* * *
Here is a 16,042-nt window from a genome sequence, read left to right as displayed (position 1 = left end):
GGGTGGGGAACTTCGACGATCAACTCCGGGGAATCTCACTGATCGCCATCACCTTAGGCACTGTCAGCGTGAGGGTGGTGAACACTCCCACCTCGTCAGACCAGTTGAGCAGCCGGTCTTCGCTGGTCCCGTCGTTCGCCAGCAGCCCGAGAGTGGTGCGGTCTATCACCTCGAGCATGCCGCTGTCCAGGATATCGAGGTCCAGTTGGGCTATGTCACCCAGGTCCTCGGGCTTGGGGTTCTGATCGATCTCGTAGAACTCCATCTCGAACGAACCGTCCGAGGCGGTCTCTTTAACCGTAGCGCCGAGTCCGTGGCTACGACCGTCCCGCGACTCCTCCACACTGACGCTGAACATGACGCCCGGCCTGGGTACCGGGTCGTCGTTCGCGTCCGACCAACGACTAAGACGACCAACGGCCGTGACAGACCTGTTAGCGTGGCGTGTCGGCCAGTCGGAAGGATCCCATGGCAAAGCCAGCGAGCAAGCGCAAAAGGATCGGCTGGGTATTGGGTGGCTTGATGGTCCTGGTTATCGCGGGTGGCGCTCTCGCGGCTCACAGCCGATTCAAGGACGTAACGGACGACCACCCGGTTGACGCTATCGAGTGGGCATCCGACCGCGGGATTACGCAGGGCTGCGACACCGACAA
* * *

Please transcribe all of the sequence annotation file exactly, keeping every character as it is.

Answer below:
Here is a 16,042-nt window from a genome sequence, read left to right as displayed (position 1 = left end):
GGGTGGGGAACTTCGACGATCAACTCCGGGGAATCTCACTGATCGCCATCACCTTAGGCACTGTCAGCGTGAGGGTGGTGAACACTCCCACCTCGTCAGACCAGTTGAGCAGCCGGTCTTCGCTGGTCCCGTCGTTCGCCAGCAGCCCGAGAGTGGTGCGGTCTATCACCTCGAGCATGCCGCTGTCCAGGATATCGAGGTCCAGTTGGGCTATGTCACCCAGGTCCTCGGGCTTGGGGTTCTGATCGATCTCGTAGAACTCCATCTCGAACGAACCGTCCGAGGCGGTCTCTTTAACCGTAGCGCCGAGTCCGTGGCTACGACCGTCCCGCGACTCCTCCACACTGACGCTGAACATGACGCCCGGCCTGGGTACCGGGTCGTCGTTCGCGTCCGACCAACGACTAAGACGACCAACGGCCGTGACAGACCTGTTAGCGTGGCGTGTCGGCCAGTCGGAAGGATCCCATGGCAAAGCCAGCGAGCAAGCGCAAAAGGATCGGCTGGGTATTGGGTGGCTTGATGGTCCTGGTTATCGCGGGTGGCGCTCTCGCGGCTCACAGCCGATTCAAGGACGTAACGGACGACCACCCGGTTGACGCTATCGAGTGGGCATCCGACCGCGGGATTACGCAGGGCTGCGACACCGACAA